Solidarity in a Small Town

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Status: Finished  |  Genre: Literary Fiction  |  House: Booksie Classic
This may not fit the criteria of Literary Fiction, but I thought it was beautiful. It is a brief glimpse into the mind, heart, and soul of a young woman who has lost interest in the essence of life due to the loss of love.

Submitted: October 18, 2010

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Submitted: October 18, 2010

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She paced the small space of her new apartment waiting for something to happen. Night after night she watched and waited for something that would never come. Out of her bedroom window she could only see the light emanating from the nuclear power plant, and a bland Midwestern corn field.
 
She was lonely. Separate. Unjustified and void. She thought about trying to talk to one of the building’s other tenants, and then decided against it. She thought to herself, “What could I possibly have in common with these people or with anyone for that matter”. She spent minute after hour after day in the vast existence of introspection. Albert Einstein called this time “I time”. There is no was no way to judge this incident in linear terms. Age became unimportant as time went by. It could have been years or maybe only hours, but the time she spent alone felt eternal.
 
She used to lay in bed with an older man. He taught at the local community college, and she thought he was the most interesting person she had ever met. He seemed poetic, romantic, intelligent, and perfect. The heart can so easily fool the mind when it comes to the imaginary idea romantic love. He turned out to be worse than the others. The two were happy for a short time, and in that span of existence time flew. She would drink expensive beer with him, and make fierce and desperate love to him. Like all flames his burnt out too. Leaving her even more jaded than she was before.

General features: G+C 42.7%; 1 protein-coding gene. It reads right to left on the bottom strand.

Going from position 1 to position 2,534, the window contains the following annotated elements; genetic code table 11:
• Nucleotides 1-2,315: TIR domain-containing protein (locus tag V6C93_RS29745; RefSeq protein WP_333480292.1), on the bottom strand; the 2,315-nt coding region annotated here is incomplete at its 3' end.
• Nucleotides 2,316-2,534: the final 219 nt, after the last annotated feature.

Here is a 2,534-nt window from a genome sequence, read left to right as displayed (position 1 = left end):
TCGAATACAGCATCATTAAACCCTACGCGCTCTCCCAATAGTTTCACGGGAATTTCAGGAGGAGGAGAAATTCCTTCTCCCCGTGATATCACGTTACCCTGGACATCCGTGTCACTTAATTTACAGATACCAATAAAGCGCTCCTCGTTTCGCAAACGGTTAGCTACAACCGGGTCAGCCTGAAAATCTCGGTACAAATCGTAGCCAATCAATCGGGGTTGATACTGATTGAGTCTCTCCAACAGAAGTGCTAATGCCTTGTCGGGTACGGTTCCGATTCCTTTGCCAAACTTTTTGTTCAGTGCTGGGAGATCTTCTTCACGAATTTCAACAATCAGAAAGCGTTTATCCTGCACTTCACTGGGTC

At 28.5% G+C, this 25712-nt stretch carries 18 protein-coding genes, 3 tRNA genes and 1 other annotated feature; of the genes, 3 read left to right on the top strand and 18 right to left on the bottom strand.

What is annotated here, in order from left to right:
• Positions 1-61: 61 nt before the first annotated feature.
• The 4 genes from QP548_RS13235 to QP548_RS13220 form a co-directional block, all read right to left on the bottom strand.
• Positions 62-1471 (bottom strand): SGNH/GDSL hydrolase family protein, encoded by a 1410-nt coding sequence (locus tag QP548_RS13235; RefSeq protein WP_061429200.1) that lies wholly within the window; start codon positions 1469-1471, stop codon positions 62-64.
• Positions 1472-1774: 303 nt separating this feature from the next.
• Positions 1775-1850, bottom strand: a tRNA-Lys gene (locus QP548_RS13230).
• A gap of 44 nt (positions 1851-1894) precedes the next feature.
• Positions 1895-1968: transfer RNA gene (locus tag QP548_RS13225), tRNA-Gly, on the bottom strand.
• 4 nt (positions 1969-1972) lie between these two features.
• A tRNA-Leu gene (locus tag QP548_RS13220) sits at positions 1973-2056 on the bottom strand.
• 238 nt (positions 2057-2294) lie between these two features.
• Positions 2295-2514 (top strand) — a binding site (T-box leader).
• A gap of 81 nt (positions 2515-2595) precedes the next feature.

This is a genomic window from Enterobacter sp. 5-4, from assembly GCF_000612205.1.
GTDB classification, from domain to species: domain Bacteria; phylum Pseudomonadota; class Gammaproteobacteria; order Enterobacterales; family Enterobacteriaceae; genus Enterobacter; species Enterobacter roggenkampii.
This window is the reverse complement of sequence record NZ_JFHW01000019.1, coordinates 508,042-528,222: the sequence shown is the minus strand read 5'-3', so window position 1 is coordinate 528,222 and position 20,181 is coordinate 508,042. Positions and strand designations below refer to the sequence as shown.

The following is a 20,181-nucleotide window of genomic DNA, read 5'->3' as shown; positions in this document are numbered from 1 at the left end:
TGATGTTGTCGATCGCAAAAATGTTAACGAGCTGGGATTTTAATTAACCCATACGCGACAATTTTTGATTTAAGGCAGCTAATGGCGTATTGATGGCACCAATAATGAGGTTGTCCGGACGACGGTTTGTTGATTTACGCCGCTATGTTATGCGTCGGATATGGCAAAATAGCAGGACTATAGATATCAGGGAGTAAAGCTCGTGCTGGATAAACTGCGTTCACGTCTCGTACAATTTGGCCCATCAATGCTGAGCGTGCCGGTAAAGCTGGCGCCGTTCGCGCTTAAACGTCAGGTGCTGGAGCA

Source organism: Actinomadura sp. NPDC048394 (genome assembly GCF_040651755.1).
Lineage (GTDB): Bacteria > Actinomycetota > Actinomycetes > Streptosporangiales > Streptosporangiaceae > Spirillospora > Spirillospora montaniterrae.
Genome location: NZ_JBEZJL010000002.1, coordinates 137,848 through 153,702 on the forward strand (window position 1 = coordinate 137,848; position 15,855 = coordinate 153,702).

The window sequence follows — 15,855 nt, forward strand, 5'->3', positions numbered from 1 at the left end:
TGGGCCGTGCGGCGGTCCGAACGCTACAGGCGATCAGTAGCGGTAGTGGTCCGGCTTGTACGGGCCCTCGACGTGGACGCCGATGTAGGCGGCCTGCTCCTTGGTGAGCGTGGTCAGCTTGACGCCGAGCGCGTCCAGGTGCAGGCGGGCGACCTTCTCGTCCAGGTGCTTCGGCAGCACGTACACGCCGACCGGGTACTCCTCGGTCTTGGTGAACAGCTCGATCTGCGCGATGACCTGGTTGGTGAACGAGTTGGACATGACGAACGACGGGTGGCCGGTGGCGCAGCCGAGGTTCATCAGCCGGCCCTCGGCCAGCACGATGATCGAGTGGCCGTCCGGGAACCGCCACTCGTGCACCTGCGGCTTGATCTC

She went back into her bedroom to check her phone even though she knew what she would find: no messages. Wasn’t she intelligent? Beautiful? Successful? What man wouldn’t find her irresistible?  None of those superficial aspects of her mattered; she felt like a ghost. She was a shadow of a human and everything felt meaningless. She wondered if anyone even noticed her anymore.
 
She woke up every morning promptly at six just before the blare of her cheap alarm clock. She made a pot of coffee, yet never drank it. She was habitually odd; consistent in her inconsistency. She smoked hand rolled cigarettes and they made her hands appear to be those of woman twice her age. For though she was young, her heart had aged.
 
She drove twenty miles every morning flipping through talk radio stations hearing, but never really listening. She placed a placid mask over her sorrow so no one could sense her immense solitude. She did well in her studies yet always appeared distracted. Everyone she worked with found her to be quite cordial. She was the trickster; she was Pan; she was Loki. No one ever saw through her disguise.
 
She fell into dreamless sleep night after night to the sounds of old French or black and white movies. Her heart was still fiercely romantic though it felt withered and cold. He was gone. She was gone. Everything had slipped away and sadly she never noticed.


© Copyright 2018 Leigh Nethers. All rights reserved.

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